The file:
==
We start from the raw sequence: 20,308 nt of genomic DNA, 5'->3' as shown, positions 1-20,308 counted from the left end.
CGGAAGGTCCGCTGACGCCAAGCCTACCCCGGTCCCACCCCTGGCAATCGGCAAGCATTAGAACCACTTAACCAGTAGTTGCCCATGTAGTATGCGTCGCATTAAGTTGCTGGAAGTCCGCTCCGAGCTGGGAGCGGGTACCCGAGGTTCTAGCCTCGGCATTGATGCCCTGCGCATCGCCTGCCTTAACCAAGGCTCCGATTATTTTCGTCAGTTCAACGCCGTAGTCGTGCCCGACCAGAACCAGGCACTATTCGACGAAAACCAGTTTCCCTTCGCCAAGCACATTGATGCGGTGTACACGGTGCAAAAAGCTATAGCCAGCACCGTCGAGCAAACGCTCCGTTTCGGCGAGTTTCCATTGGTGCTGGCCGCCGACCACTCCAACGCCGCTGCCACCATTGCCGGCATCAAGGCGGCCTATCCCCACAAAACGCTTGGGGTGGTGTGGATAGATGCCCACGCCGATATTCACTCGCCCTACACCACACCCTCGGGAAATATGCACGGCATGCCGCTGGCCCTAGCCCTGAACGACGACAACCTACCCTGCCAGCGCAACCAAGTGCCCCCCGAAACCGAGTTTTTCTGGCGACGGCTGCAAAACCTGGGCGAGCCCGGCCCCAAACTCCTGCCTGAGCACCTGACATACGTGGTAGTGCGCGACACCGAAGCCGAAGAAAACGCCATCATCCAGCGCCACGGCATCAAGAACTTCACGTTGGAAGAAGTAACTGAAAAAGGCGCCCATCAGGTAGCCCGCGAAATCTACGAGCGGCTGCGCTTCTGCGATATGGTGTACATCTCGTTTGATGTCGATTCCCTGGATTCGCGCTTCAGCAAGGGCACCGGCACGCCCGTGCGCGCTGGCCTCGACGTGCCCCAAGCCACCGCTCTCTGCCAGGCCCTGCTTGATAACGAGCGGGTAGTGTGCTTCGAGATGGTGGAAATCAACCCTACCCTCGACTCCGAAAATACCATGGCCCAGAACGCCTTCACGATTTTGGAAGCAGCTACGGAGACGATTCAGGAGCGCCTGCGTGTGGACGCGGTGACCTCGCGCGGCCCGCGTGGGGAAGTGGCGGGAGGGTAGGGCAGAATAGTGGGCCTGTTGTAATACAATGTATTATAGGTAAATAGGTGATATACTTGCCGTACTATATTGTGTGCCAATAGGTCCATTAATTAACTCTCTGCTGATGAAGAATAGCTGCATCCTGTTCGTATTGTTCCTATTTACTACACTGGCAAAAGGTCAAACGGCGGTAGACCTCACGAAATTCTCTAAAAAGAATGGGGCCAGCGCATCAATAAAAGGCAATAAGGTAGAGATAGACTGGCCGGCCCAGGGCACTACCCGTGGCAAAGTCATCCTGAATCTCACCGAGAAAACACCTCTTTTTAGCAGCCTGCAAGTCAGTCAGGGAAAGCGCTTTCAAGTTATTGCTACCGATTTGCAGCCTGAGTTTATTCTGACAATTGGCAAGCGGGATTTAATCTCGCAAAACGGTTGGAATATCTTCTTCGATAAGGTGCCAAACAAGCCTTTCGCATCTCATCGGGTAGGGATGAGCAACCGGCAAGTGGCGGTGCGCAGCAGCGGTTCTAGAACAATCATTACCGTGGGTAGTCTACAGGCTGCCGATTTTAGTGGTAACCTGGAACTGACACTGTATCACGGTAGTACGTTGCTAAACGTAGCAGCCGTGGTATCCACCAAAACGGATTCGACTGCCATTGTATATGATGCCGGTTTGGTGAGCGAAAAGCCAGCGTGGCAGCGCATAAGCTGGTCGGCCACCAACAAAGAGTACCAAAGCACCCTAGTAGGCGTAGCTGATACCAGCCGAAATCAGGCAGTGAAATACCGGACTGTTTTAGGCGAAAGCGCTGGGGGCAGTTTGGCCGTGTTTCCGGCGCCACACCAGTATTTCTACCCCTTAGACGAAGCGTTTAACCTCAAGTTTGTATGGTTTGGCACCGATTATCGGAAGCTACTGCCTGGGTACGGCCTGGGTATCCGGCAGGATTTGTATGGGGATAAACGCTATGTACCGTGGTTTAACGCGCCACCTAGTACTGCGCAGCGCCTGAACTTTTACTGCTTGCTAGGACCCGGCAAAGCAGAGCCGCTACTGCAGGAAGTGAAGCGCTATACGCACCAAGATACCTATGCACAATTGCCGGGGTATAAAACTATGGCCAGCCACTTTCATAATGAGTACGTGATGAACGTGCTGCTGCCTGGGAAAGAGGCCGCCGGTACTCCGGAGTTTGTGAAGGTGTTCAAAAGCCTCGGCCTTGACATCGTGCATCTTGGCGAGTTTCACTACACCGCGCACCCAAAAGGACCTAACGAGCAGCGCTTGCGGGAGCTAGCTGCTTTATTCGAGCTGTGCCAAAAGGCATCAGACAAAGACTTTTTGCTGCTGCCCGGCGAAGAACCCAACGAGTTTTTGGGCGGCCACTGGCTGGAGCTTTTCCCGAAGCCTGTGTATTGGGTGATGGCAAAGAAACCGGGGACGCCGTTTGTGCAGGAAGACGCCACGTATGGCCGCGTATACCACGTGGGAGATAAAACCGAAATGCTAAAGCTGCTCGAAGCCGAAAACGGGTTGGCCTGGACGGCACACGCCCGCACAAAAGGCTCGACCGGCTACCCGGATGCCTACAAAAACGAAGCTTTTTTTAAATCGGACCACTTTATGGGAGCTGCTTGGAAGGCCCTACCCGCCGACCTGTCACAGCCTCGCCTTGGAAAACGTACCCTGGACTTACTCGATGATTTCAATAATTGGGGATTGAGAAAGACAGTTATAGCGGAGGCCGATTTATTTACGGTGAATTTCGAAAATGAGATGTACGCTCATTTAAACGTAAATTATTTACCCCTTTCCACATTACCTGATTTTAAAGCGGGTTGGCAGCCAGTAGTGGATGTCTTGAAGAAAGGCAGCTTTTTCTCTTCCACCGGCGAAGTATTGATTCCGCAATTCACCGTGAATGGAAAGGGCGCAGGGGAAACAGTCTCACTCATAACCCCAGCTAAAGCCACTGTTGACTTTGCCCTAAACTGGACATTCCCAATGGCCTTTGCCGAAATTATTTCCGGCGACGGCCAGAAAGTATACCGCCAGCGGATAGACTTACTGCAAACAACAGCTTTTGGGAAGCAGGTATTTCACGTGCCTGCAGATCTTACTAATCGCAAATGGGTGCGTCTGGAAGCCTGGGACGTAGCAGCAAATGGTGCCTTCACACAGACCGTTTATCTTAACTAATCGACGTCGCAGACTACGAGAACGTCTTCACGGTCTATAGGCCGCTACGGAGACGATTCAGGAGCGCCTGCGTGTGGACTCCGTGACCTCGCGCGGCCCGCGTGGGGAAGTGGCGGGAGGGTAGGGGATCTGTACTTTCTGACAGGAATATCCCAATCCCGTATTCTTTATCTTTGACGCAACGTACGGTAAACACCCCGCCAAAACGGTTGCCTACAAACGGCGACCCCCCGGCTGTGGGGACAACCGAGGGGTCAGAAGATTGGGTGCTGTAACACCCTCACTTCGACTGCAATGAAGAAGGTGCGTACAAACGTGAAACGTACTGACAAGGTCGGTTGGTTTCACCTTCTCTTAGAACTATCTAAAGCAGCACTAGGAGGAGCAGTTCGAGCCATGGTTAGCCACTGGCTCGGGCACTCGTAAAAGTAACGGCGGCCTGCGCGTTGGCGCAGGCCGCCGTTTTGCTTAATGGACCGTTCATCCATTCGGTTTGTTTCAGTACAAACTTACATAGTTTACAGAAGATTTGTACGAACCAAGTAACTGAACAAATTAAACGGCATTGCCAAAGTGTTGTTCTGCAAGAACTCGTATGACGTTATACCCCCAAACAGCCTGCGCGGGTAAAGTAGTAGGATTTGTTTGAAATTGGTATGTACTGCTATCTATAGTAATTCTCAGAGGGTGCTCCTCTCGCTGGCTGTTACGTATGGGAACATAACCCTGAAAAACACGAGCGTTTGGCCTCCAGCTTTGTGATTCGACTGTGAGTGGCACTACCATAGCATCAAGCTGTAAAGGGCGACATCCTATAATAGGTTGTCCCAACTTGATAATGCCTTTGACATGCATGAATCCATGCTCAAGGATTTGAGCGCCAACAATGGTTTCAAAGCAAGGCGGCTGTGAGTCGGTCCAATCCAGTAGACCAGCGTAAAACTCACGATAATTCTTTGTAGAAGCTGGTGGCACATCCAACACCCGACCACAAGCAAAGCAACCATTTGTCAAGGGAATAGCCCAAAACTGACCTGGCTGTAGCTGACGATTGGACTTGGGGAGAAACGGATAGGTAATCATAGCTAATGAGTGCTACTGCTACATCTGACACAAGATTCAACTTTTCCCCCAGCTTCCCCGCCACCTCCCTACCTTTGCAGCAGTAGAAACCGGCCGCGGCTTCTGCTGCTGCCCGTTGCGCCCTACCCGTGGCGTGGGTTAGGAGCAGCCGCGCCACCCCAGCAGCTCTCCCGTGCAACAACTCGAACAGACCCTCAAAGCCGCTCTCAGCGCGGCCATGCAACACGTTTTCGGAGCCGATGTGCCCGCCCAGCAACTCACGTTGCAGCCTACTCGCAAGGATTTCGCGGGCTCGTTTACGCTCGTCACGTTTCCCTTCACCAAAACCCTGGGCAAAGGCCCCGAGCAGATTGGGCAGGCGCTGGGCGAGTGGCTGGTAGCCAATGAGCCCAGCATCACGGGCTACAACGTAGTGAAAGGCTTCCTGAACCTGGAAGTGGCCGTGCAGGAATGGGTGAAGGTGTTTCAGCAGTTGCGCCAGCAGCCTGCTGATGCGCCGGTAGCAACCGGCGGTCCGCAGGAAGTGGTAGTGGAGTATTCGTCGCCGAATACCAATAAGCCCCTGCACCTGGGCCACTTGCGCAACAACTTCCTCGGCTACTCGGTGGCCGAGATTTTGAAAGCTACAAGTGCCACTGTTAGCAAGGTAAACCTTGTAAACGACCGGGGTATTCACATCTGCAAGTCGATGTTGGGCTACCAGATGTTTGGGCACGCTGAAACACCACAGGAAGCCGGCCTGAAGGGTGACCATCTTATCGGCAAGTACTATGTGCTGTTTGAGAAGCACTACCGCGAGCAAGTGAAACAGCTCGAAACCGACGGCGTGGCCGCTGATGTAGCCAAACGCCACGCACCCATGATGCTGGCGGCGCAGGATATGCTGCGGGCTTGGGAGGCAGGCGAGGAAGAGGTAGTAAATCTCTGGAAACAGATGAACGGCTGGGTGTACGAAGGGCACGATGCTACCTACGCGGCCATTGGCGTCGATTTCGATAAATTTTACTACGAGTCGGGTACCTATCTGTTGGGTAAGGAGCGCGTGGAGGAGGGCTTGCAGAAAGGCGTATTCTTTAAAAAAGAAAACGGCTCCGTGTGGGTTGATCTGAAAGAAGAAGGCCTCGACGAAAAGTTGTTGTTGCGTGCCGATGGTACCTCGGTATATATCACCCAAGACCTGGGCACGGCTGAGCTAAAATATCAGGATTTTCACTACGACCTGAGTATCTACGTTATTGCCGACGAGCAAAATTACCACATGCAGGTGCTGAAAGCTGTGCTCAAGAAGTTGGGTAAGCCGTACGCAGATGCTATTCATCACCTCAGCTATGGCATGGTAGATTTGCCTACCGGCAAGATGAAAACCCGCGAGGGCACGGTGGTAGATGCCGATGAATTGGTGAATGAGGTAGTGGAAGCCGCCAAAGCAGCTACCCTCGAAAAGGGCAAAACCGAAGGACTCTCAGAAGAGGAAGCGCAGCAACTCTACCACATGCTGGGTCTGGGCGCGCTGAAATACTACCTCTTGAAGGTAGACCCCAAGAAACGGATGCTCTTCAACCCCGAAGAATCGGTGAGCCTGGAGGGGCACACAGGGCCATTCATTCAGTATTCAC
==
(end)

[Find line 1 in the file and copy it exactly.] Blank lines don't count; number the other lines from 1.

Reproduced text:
We start from the raw sequence: 20,308 nt of genomic DNA, 5'->3' as shown, positions 1-20,308 counted from the left end.